• Nurse Practitioner Student Perceptions and Knowledge on Polycystic Ovarian Syndrome: A Quality Improvement Project

      Flamm, Kristie; Onwuzurumba, Kimberly Kelechukwu; Reed, Sally; Kiser, Lisa (The University of Arizona., 2020)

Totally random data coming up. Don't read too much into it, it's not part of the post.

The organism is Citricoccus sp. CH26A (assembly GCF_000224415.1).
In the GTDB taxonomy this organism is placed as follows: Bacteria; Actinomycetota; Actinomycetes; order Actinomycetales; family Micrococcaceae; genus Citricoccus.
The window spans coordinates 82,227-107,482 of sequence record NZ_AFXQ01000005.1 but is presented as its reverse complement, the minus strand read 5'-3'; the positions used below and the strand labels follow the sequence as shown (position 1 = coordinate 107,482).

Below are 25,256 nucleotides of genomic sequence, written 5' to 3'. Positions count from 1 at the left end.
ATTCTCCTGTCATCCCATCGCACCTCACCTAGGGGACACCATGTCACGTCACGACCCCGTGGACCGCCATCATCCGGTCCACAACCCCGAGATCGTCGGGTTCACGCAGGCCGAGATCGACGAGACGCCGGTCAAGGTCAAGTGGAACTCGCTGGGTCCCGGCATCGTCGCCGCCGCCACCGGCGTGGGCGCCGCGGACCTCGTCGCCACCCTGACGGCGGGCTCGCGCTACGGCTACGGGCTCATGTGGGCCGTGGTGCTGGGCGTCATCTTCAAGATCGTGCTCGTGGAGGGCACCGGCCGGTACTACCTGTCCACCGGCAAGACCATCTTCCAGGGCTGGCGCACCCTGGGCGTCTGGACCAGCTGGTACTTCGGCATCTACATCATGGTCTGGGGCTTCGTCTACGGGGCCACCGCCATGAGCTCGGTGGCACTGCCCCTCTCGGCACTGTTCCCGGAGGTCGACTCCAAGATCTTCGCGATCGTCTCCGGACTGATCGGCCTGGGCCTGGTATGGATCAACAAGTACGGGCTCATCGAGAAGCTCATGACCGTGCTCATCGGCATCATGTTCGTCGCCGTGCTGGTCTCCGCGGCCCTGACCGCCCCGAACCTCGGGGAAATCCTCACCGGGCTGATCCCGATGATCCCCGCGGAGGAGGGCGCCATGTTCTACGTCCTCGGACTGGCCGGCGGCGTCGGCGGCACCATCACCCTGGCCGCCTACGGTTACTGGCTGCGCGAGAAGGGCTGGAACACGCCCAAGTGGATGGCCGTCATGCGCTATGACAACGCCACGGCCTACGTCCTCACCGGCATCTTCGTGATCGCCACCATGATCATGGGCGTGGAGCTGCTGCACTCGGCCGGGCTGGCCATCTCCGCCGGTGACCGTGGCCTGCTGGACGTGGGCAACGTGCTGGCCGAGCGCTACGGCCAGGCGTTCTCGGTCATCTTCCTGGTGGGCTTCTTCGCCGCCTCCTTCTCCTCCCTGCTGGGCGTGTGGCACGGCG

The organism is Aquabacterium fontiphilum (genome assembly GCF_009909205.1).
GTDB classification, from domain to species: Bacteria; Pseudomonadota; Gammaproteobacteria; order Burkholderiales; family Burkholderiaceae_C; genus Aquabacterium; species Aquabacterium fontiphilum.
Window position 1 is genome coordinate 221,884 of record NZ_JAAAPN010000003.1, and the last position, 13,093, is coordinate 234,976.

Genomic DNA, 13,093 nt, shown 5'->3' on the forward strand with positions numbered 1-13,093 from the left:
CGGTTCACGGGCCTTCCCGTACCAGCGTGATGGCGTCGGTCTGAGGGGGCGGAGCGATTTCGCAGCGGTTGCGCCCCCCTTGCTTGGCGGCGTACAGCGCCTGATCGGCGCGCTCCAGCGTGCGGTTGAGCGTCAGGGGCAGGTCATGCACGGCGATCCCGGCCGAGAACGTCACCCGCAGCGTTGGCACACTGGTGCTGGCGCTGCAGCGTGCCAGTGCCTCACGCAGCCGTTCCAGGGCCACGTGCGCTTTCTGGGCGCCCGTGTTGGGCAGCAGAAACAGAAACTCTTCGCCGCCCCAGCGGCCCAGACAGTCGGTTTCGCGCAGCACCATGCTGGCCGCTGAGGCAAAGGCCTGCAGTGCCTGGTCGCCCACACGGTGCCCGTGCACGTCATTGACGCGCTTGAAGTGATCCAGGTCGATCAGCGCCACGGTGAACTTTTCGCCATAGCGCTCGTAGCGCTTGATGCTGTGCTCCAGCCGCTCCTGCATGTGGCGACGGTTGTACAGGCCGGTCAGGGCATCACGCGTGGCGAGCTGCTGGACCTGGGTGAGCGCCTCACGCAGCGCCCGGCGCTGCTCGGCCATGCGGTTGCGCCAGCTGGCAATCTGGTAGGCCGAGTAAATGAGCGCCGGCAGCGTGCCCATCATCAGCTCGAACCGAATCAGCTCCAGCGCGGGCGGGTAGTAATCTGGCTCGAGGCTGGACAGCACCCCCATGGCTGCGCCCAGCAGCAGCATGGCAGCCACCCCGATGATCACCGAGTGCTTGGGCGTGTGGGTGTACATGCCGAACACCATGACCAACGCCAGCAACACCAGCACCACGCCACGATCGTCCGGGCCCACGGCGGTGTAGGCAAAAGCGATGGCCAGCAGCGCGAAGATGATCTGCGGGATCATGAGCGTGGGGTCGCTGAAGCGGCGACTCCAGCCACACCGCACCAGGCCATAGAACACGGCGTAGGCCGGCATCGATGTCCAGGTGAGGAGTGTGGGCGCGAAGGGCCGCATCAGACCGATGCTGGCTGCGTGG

The purpose of this doctor of nursing practice (DNP) project was to examine family nurse practitioner (FNP) students’ knowledge and perceptions of polycystic ovarian syndrome (PCOS), intent to screen, and confidence in starting treatment before and after education on the topic. There is a great deal of variability in the diagnosis and recurrent dissatisfaction amongst women with PCOS regarding their diagnosis experience (Cee-Green, 2017). There are established criteria for the diagnosis of PCOS, however many women see multiple providers over an extended period of time before their diagnosis and receive poor information regarding the condition and treatment options (Gibson-Helm, 2014). Additionally, many women with PCOS expressed dissatisfaction with the information they were given by their provider regarding the condition (Gibson-Helm, 2014; Gibson-Helm, 2017). However, there have been no studies to evaluate the knowledge base of primary care provider students’ before they enter practice. The design of this project was a pre-/post-test design with participants from the University of Arizona’ family nurse practitioner (FNP) program and was essentially a case study of one group of students prior to entering practice. This project was conducted to assess baseline knowledge, provide education on PCOS, and assess improvements in knowledge of PCOS, its long-term complications, treatment options and intent to screen after the education. The impact of this project was assessed through pre- and post-surveys utilizing Likert and multiple-choice questions, analyzing any differences. This project utilized online platforms for the surveys and education. Descriptive statistics were used to analyze the data. Surveys were assessed for frequency of responses and percentages. The responses from the pre-test and the post-test were compared to assess changes in knowledge and perception of PCOS.